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Recommended Reading, May 2016:

Notable publications from CODAR user community

Satellite view of Hurricane Irene, 27 August 2011. Image Credit: NASA/NOAA GOES Project
Satellite view of Hurricane Irene,
27 August 2011.
Image Credit: NASA/NOAA GOES Project

SeaSondes & Hurricane Intensity Prediction

While the science of predicting hurricane tracks is well established, the understanding and forecasting of the mechanisms driving storm intensity near landfall have lagged. With the aid of data from the Mid-Atlantic Regional Association Coastal Ocean Observing System, including a largescale CODAR SeaSonde network, a key oceanic influence on tropical storm intensity in the coastal ocean has now been identified.

Researchers have described their findings in the Nature Communications journal, March 2016 edition. They found that a stratification-driven cooling mechanism on the shallow continental shelf inhibited development of all 11 studied Mid-Atlantic Bight summer storms, including Hurricane Irene of August 2011. Further, this same driver was found in data of other storm events in the Yellow and East China Seas.

According to study co-author Dr. Hugh Roarty, “The mid-Atlantic’s extensive network of surface current mapping radars indicated that the strong winds on the leading edge of the storm set up the circulation pattern that cooled the ocean surface.” (Rutgers Today, March 8, 2016). [Though not mentioned in this paper, it is worth noting research findings also indicated that autumn storms like 2012’s Hurricane Sandy may experience rapid intensification near landfall under non-stratified warmer water conditions.]

As tropical cyclone intensities continue to increase, better forecasting of storm intensity will be key in making informed, emergency planning decisions for coastal communities. Maintaining long-term coastal ocean observation systems that include SeaSondes will play an important role.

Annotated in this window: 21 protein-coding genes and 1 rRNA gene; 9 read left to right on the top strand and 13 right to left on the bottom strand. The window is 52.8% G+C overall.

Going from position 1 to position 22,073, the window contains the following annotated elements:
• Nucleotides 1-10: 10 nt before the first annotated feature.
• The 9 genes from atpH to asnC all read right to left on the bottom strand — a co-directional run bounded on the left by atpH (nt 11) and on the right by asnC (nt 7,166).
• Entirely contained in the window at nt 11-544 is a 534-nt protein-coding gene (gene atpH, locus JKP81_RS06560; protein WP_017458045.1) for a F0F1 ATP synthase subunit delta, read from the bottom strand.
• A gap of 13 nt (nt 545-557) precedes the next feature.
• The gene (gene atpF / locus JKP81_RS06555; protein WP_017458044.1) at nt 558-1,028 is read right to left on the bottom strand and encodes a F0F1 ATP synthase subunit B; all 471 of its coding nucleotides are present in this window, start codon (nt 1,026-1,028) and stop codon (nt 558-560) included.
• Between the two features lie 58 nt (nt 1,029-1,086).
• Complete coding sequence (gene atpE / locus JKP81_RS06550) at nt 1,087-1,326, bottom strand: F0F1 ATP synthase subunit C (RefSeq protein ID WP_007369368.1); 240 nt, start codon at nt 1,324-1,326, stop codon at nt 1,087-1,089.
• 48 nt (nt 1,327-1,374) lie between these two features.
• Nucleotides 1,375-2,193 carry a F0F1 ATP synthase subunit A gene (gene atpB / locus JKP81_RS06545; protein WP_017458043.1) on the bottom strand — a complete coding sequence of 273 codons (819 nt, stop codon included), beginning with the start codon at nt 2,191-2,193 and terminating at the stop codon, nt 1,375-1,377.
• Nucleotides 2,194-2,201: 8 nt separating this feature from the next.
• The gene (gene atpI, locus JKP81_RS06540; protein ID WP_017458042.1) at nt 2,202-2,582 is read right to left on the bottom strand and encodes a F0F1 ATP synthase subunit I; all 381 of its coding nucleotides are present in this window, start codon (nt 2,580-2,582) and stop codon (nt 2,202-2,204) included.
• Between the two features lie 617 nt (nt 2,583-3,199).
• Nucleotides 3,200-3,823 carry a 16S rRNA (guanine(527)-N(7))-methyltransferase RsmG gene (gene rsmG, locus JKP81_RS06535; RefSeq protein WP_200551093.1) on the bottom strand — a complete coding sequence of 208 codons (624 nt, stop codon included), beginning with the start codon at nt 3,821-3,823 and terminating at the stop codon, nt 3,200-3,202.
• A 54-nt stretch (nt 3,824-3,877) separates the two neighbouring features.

Glenn, S.M., T.N. Miles, G.N. Seroka, Y. Xu, R.K. Forney, F. Yu, H. Roarty, O. Schofield, and J. Kohut. "Stratified Coastal Ocean Interactions with Tropical Cyclones." Nature Communications, 1–10 (2016).

SeaSonde Wave Data Used in Galway Bay Wave Harvesting Assessment

Global estimates of deep water wave power show that Ireland’s west coast is a prime candidate for harnessing wave energy. A suite of wave data sources, including CODAR’s SeaSonde HF Radar, is examined to quantify the potential of the Galway Bay 1/4-scale wave energy test site. A recent Ocean Engineering article details this research, performed at the Centre for Marine and Renewable Energy and the Ryan Institute for Environmental, Marine and Energy Research at the National University of Ireland, Galway.

An approach developed by the authors establishes relationships between wave parameters (such as waveheight thresholds) with wind characteristics (such as strength and direction) to determine wave harvesting viability and annual and seasonal variation at a given location. SeaSonde coastal wave measurements can serve as a valuable planning tool for the exploration of this alternative energy resource.

Atan, R., J. Goggins, M. Harnett, P. Agostinho, and S. Nash. "Assessment of Wave Characteristics and Resource Variability at a 1/4-Scale Wave Energy Test Site in Galway Bay Using Waverider and High Frequency Radar (CODAR) Data." Ocean Engineering, Vol. 117, 272–291 (2016).

Time series of significant waveheight (Hs) during December 2012 generated by a 25 MHz CODAR SeaSonde (red points) against waverider buoy Hs (black points). From Atan, R., J. Goggins, M. Harnett, P. Agostinho, and S. Nash. "Assessment of Wave Characteristics and Resource Variability at a 1/4-Scale Wave Energy Test Site in Galway Bay Using Waverider and High Frequency Radar (CODAR) Data." Ocean Engineering, Vol. 117, 272–291 (2016).
Above Figure: Time series of significant waveheight (Hs) during December 2012 generated by a 25 MHz CODAR SeaSonde (red points) against waverider buoy Hs (black points). From Atan, R., J. Goggins, M. Harnett, P. Agostinho, and S. Nash. "Assessment of Wave Characteristics and Resource Variability at a 1/4-Scale Wave Energy Test Site in Galway Bay Using Waverider and High Frequency Radar (CODAR) Data." Ocean Engineering, Vol. 117, 272–291 (2016).







                                                                                                                                                                                                                                                          




 

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